The administration of heparin as an anticoagulant (to inhibit coagulation) has also been shown to increase the concentration of free tryp due to a rise in FFA levels under heparin (Strüder et al. 1996).

Consumption of caffeine results in an elevation of FFA levels and thus raises the proportion of free (unbound) tryptophan, while showing an inhibitory effect on serotonin synthesis (inhibition of the enzyme tryptophan hydroxylase, Lim et al. 2001). Therefore, it cannot be recommended as adjuvant therapy for depressive symptoms and affective disorders.

There is evidence to suggest that the displacement of albumin-bound tryptophan in rat serum after administration of acetylic acid (aspirin) in vivo led to increased entry of tryptophan into the brain (Maharaj et al. 2004).

Niacin is known to lead to an acute decline in the FFA concentration (at a dose of 500 mg). It is, however, less known that approximately 3 hours after oral administration a rebound effect occurs with a pronounced increase in FFA (Peireira 1967, Kamanna 2007). If tryp is given about 3 hours after the administration of niacin, the concentration of free tryp is likely to rise, thus creating favourable conditions for an optimised bioavailability of tryp.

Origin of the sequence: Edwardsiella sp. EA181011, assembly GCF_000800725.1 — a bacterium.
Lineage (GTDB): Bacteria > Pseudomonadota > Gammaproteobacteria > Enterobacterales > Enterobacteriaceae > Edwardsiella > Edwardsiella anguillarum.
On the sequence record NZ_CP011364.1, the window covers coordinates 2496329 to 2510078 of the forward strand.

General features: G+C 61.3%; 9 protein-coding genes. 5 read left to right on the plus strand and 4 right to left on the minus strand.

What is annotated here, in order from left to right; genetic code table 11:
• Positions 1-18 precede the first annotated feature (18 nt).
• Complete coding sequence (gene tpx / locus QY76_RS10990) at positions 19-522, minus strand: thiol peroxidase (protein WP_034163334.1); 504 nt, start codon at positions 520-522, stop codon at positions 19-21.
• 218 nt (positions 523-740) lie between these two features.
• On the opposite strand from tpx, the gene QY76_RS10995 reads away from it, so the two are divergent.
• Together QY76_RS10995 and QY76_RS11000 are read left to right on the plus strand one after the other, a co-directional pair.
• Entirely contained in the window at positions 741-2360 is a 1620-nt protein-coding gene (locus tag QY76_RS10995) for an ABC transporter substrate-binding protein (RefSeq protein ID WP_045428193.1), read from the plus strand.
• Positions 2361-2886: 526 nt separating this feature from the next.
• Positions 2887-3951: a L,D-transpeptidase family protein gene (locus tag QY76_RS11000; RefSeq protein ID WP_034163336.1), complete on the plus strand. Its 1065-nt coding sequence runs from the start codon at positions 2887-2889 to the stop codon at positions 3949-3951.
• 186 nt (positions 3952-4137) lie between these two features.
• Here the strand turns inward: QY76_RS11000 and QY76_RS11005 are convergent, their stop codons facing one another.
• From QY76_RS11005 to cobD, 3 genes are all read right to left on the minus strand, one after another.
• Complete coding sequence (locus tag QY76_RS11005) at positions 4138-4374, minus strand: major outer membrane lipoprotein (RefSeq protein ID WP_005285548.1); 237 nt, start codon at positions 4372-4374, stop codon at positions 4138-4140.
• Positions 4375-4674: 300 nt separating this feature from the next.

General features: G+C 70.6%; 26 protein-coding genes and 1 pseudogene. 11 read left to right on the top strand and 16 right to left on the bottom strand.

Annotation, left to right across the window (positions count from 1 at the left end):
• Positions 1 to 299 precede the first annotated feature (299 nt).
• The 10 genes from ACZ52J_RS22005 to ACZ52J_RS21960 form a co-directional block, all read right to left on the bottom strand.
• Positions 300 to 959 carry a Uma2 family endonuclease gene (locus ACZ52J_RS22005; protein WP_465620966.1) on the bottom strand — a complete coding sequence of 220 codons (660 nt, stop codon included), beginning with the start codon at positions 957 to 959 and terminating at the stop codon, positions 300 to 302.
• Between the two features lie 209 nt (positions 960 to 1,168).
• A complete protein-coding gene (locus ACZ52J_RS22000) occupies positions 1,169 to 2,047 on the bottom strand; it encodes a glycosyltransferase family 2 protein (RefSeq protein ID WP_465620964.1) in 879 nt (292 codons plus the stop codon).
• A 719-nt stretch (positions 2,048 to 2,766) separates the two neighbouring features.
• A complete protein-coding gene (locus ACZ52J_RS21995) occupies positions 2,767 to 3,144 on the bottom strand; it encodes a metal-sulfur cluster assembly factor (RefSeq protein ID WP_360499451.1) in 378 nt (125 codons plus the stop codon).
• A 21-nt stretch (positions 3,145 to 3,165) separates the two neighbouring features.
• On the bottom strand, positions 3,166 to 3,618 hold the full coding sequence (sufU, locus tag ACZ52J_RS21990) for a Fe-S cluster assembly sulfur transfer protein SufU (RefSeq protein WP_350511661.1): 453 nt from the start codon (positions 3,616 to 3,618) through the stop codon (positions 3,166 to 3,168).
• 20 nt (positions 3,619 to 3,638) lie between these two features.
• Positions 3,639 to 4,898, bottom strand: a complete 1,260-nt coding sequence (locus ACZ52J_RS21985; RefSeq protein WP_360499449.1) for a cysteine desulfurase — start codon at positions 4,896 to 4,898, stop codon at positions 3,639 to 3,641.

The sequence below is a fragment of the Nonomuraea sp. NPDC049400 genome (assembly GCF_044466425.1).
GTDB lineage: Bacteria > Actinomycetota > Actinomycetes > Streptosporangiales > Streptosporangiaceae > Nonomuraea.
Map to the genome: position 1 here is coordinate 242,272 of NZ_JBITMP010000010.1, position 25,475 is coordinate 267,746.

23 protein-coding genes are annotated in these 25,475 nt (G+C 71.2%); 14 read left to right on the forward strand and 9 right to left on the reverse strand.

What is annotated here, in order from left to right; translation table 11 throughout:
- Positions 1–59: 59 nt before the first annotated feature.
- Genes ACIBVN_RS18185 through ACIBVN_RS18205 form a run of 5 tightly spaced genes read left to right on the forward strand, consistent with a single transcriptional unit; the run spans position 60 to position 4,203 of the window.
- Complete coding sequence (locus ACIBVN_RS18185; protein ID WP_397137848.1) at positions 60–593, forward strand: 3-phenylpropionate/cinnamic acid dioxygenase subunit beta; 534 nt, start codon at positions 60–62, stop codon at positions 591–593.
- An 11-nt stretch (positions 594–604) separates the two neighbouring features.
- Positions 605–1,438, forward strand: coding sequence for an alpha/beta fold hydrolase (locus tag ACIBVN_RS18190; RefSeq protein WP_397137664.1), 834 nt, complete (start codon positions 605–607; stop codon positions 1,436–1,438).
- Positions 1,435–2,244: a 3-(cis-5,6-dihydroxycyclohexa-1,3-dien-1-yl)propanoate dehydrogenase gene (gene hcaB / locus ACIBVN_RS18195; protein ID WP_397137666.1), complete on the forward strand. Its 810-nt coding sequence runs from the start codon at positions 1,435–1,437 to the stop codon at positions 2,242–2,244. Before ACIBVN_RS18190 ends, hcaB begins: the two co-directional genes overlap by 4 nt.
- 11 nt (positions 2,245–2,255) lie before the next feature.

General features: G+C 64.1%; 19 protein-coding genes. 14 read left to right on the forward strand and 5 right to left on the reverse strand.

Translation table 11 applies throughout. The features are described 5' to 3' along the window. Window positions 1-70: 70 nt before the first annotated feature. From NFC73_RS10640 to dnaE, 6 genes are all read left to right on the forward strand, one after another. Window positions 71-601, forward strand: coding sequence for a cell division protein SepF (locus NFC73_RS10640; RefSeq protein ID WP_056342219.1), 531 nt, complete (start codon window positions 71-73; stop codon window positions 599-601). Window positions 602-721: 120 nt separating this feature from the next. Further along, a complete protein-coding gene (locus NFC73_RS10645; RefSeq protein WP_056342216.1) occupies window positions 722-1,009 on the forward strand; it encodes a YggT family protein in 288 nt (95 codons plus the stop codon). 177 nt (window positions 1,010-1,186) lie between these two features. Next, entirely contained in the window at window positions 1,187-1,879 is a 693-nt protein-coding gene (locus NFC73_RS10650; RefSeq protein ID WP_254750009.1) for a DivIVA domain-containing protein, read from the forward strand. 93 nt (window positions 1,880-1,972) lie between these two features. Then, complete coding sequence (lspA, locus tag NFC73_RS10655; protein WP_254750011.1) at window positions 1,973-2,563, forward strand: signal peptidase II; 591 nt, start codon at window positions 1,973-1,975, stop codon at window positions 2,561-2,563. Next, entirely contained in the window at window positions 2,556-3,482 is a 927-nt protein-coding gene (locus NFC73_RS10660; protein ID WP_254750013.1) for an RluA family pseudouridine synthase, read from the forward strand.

Treatment with physiological doses of niacin (vitamin B3) has a beneficial effect on serotonin synthesis in individuals with relative vitamin B3 deficiency. As a result of an inadequate supply of vitamin B3, the body uses a considerable proportion of the ingested tryp for the production of vitamin B3. The simultaneous administration of low-dose niacin (vitamin B3) and tryp in order to compensate for deficiencies is not appropriate, as niacin activates the enzyme (TDO) responsible for the breakdown of tryp in the liver (Sainio et al. 1990). Consequently, treatment for a deficient vitamin B3 status needs to be completed prior to the initiation of tryptophan therapy.

High doses of niacin (> 500 mg) have also been shown to have adverse effects on the availability of tryp for serotonin synthesis (Penberthy 2007). In high doses, niacin stimulates another important enzyme system (indoleamine-2,3-dioxygenase) responsible for the degradation of tryp.

It would seem that the higher the amount of tryp substituted, the higher the amount of tryp available for serotonin synthesis, but this is unfortunately not the case. Repeated administration of tryp does not produce high blood levels of tryp as expected. This is due to two enzymes that break down tryp. The activities of both enzymes are induced by a high intake of tryp. The enzyme tryptophan dioxygenase (TDO) is primarily found in the liver. As repeated high doses of tryp stimulate this enzyme it seems to be advisable to give tryp in several divided low doses and to schedule for regular tryp-free days. This treatment regimen is supported by pharmacokinetic studies of tryp which indicate that tryp plasma levels may return to normal 4-6 hours after administration at the latest (Green et al. 1980, Möller 1981). It should be noted that the single dose needs to be high enough that adequate levels of free tryp are produced (≥ 1.5 g of tryp) (Green et al. 1980). In summary, an intermittent dosage regimen with breaks in between to allow for periodic normalisation of TDO enzyme activity seems to be more beneficial than continuous therapy with tryp.

Another way to enhance the supply of tryp to the brain would be to administer substances that inhibit the TDO enzyme.